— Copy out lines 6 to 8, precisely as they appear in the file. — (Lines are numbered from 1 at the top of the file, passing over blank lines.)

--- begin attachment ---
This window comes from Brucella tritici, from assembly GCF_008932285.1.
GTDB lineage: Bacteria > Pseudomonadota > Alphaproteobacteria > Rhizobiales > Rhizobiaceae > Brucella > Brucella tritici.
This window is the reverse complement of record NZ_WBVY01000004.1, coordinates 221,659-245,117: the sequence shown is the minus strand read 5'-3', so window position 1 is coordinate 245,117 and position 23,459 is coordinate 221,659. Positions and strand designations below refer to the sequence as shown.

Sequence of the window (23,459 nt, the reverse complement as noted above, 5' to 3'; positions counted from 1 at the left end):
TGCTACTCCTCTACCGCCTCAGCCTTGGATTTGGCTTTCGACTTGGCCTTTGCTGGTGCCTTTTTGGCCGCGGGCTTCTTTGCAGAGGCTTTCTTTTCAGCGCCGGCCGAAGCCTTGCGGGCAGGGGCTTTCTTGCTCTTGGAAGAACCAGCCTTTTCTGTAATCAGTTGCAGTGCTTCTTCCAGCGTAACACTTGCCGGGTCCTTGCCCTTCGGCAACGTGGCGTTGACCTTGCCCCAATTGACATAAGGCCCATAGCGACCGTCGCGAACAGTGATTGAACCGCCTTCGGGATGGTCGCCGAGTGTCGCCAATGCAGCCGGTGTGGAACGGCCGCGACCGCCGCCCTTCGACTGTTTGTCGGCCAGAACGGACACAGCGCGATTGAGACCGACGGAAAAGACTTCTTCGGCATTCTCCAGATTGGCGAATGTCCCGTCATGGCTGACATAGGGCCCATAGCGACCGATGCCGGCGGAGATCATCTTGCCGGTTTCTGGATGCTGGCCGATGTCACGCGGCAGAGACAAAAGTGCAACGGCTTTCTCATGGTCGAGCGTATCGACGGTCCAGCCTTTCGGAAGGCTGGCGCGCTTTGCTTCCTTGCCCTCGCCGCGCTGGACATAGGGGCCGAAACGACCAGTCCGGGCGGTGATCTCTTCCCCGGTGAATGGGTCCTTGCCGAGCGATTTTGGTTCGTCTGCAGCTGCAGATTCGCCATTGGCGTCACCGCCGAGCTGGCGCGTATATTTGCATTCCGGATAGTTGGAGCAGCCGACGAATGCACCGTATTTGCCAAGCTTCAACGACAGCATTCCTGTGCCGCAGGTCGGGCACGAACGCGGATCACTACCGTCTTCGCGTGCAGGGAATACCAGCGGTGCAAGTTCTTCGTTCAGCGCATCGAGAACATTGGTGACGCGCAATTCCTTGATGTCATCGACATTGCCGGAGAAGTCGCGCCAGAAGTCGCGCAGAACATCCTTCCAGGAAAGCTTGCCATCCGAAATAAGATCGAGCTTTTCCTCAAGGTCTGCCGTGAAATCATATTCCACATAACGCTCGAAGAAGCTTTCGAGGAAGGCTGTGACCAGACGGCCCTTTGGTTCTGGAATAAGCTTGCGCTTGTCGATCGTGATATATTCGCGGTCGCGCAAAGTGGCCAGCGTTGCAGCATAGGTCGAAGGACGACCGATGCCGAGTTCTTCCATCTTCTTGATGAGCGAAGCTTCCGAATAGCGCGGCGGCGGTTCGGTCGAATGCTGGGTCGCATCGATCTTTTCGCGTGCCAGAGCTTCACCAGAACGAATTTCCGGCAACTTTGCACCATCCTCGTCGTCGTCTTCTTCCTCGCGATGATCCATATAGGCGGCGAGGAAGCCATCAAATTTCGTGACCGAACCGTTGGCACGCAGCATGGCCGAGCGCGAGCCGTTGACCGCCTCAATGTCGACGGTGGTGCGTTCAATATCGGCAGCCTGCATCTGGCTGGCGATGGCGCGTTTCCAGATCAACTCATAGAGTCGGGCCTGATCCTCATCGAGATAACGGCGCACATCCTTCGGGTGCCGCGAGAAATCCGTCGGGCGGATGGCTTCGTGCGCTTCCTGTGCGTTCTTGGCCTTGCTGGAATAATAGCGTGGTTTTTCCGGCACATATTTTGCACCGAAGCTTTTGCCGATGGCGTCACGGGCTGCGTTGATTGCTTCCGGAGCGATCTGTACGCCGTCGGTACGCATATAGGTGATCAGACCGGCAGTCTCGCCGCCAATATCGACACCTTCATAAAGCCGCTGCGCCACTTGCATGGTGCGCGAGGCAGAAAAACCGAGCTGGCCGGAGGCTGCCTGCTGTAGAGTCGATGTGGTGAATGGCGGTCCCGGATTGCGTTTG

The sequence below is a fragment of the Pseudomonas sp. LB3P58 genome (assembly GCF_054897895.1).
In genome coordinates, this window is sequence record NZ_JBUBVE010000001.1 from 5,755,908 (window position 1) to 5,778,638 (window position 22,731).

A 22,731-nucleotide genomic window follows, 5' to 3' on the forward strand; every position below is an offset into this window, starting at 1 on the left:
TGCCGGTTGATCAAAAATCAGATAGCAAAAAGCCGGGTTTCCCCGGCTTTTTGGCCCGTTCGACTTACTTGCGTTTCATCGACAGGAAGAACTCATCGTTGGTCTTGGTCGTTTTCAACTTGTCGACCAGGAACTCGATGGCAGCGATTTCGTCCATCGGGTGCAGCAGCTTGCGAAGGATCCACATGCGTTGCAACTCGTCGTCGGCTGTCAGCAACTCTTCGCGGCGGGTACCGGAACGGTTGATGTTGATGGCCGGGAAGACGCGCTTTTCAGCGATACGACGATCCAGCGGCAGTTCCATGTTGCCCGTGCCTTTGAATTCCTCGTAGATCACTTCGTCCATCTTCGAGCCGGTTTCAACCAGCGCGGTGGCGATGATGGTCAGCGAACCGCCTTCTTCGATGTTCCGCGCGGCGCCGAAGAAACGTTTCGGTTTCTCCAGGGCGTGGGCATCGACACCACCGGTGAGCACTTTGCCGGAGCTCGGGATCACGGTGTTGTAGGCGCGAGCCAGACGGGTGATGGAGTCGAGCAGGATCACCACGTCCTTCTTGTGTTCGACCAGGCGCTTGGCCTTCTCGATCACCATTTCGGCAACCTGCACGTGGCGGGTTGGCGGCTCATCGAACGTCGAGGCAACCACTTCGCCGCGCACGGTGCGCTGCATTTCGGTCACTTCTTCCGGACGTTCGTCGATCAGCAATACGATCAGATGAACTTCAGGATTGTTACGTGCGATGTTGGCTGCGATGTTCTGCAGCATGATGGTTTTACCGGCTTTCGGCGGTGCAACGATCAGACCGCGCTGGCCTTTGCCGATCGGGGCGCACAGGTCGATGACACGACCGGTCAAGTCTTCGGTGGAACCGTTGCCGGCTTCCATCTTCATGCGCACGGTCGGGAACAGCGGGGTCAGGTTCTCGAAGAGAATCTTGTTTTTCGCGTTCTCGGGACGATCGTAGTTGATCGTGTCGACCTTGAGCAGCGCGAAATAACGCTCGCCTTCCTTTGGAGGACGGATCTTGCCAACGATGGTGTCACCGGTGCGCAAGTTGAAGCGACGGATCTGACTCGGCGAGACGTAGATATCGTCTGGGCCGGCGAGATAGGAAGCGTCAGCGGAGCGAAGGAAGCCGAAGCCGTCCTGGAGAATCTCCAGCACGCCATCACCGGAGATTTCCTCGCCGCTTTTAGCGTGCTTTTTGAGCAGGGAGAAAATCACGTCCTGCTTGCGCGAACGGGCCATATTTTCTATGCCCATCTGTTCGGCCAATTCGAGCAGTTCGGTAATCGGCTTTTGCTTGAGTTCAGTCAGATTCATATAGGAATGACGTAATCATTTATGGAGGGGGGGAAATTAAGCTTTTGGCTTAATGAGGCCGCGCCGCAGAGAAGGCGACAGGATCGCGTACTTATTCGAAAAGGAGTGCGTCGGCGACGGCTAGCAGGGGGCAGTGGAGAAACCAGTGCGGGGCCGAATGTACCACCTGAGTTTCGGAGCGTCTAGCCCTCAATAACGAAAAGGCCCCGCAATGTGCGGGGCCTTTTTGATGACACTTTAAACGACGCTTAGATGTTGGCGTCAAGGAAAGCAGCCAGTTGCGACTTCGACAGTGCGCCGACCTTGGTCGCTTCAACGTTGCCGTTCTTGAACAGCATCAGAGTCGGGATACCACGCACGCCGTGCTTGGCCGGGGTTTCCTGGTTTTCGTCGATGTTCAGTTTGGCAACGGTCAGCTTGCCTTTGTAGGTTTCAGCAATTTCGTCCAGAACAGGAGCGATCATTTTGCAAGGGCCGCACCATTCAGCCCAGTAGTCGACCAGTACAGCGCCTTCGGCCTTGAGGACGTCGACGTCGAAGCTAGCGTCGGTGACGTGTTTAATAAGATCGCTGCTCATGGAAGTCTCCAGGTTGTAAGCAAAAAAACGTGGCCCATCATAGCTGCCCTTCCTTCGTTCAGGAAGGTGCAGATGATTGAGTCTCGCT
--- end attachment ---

The sequence below is a fragment of the Pseudomonas sp. LB3P58 genome (assembly GCF_054897895.1).
In genome coordinates, this window is sequence record NZ_JBUBVE010000001.1 from 5,755,908 (window position 1) to 5,778,638 (window position 22,731).

A 22,731-nucleotide genomic window follows, 5' to 3' on the forward strand; every position below is an offset into this window, starting at 1 on the left: